Rimadyl (or generic versions)

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Moonshine Ike
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Rimadyl (or generic versions)

Post by Moonshine Ike » Sat Sep 03, 2016 4:42 pm

Subject: 9 year old Pointer. Moves a little slower these days. Seems to have a mild arthritic condition.

Question: Does Rimadyl (or a generic substitute) really work? Stuff ain't cheap

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Re: Rimadyl (or generic versions)

Post by Mountaineer » Sat Sep 03, 2016 5:29 pm

Apparently so, yes.
Some meds might target a particular dog better than another tho, especially if the dog has other issues.....a case for a vet, I would think.

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Sharon
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Re: Rimadyl (or generic versions)

Post by Sharon » Sat Sep 03, 2016 7:12 pm

It has a long history of helping. My 11 year old uses tramadol which is effective for arthritis. May be cheaper; you could ask the vet.
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Re: Rimadyl (or generic versions)

Post by ckfowler » Sat Sep 03, 2016 7:54 pm

Big fan, three different dogs now as they aged. Added several years of quality life.
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Re: Rimadyl (or generic versions)

Post by Dakotazeb » Sun Sep 04, 2016 7:52 am

I've used Rimadyl for 20 years with great success.
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zrp
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Re: Rimadyl (or generic versions)

Post by zrp » Sun Sep 04, 2016 8:40 am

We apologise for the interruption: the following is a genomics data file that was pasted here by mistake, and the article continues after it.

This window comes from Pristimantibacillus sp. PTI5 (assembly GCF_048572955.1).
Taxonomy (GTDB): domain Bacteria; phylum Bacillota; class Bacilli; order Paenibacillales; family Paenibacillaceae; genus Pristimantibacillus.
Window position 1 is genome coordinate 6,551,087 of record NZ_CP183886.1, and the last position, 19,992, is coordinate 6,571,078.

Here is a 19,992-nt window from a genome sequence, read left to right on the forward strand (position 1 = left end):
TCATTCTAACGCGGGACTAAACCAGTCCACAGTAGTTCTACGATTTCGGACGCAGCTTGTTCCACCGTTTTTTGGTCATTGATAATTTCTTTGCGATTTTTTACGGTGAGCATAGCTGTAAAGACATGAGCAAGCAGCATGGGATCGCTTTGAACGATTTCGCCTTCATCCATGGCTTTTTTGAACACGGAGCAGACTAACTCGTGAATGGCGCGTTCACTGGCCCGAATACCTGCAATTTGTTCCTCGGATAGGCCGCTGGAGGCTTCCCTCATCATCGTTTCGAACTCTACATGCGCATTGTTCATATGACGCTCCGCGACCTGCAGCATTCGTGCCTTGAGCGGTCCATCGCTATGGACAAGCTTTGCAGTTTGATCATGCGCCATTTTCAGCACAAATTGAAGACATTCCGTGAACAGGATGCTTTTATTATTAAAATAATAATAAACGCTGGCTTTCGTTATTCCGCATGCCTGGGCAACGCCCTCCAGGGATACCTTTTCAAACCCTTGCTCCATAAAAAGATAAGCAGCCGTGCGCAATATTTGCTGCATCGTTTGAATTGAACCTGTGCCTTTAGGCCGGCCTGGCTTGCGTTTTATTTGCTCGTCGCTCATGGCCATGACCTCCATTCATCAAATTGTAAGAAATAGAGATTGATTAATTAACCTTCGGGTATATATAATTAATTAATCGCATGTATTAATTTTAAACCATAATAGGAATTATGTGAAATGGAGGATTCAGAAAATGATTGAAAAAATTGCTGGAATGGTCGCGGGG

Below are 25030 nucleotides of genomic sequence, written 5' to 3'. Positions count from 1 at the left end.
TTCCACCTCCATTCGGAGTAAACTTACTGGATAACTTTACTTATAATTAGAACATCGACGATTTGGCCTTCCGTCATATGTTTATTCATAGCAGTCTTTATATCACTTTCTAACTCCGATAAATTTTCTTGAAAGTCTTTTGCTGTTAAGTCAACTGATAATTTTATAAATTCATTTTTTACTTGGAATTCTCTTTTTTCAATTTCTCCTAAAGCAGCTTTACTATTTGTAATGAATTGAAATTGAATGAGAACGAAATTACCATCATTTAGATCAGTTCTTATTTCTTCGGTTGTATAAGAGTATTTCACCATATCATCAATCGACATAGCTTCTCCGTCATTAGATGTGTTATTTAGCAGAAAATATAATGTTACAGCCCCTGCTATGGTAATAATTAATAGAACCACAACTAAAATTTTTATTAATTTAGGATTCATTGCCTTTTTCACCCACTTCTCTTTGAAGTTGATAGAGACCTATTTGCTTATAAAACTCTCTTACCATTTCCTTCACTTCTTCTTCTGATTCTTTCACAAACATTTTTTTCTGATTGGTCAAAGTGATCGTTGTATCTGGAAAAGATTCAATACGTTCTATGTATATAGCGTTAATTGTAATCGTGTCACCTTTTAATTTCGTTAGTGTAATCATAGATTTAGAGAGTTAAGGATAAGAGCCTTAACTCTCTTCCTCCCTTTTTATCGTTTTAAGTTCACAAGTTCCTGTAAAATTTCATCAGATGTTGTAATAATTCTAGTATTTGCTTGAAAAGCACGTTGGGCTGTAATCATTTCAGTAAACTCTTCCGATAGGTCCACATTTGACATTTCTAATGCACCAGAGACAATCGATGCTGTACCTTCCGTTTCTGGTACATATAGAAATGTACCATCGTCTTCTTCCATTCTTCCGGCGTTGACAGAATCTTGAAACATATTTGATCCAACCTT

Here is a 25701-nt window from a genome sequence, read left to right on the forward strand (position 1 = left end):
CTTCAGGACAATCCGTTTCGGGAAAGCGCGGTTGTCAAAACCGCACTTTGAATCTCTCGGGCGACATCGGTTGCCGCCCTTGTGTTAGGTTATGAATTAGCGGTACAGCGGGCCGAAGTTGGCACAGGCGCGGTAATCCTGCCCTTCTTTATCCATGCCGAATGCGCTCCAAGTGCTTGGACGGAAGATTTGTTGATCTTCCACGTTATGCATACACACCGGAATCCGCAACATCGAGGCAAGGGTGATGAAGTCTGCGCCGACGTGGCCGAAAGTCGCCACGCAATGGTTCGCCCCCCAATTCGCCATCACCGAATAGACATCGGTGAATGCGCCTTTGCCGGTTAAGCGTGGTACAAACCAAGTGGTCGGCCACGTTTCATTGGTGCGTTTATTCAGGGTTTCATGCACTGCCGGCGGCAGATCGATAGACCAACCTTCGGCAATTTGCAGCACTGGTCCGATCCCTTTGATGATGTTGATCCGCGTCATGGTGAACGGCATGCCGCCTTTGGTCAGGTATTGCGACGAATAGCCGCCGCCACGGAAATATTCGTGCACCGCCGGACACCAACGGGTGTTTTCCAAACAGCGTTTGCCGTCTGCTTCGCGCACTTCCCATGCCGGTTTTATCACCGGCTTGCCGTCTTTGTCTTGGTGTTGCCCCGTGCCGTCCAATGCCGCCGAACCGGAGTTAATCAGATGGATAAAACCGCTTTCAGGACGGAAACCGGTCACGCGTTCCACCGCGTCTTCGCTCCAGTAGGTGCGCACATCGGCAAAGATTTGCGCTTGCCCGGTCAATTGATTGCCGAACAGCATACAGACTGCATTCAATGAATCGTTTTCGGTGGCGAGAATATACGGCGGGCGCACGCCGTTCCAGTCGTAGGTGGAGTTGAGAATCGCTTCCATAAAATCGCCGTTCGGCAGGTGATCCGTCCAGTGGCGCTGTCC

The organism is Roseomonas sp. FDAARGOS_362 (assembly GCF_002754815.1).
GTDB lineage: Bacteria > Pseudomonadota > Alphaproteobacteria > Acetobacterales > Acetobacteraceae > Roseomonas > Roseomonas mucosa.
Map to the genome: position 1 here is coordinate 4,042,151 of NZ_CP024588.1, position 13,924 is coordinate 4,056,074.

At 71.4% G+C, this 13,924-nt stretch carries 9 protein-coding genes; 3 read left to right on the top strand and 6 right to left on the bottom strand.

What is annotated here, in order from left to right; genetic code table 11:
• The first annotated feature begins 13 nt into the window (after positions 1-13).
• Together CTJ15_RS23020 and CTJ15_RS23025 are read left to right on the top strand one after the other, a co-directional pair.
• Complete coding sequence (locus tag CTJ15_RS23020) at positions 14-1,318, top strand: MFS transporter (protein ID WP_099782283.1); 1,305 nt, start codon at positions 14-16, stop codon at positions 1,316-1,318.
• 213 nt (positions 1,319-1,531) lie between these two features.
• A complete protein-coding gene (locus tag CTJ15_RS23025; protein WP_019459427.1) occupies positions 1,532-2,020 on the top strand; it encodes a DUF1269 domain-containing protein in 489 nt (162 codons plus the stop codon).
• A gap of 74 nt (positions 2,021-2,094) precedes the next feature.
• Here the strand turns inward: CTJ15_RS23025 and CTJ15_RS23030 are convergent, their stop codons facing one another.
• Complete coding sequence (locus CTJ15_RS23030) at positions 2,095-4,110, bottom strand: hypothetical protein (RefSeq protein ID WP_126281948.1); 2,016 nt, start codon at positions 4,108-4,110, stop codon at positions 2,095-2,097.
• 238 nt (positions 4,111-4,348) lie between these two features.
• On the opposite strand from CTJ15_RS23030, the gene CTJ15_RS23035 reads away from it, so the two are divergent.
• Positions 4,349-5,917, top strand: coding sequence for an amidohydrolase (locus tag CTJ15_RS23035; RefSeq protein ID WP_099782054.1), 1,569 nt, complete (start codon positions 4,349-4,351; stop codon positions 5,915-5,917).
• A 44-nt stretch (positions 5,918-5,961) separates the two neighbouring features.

There are generics that would save money and should work equally well available through your veterinarian. Carprofen is the active ingredient.

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Re: Rimadyl (or generic versions)

Post by SubMariner » Tue Sep 06, 2016 12:31 pm

Moonshine Ike wrote:Subject: 9 year old Pointer. Moves a little slower these days. Seems to have a mild arthritic condition.

Question: Does Rimadyl (or a generic substitute) really work? Stuff ain't cheap
We use Rimadyl occasionally for our 9-yr-oldr GSP because he's not quite as young as he used to be -- after a weekend in the field, he is noticeably stiff.

However, I have recently switched him to the generic, which is carprofen. You can get it in a chewable tab just like the Rimadyl, but at a fraction of the cost. Just do an online search for "carprofen" and you will get several results so that you can compare pricing. (There is also a soft chew version called Quellen, but it's more expensive.)

Also, most of the reputable online pharmacies like Drs Foster & Smith or 1800PetMeds will price match. So if you find it for a really good price at a website that you don't really know, you can still tell them the url where you found the price & they will confirm it to give you the same price.

Good hunting! :)
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birddogdoc
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Re: Rimadyl (or generic versions)

Post by birddogdoc » Tue Sep 06, 2016 4:08 pm

Yes, it works for mild to moderate pain associated with arthritis and post-hunting soreness. It's a non-steroidal anti-inflammatory drug (NSAID) that can be administered long-term and requires a veterinarian's prescription. Long-term use can cause liver damage and overdoses can be toxic to the kidneys, so biannual blood work is recommended and may be required by your vet to refill. Because of these side effects, some veterinarians supplement with tramadol, an opioid drug for chronic arthritis, and recommend supplementation with carprofen as needed for especially stiff or sore days. I have seen many dogs that have responded well to supplementation with fish oil and/or prescription joint diets for chronic arthritis along with the previously mentioned medication.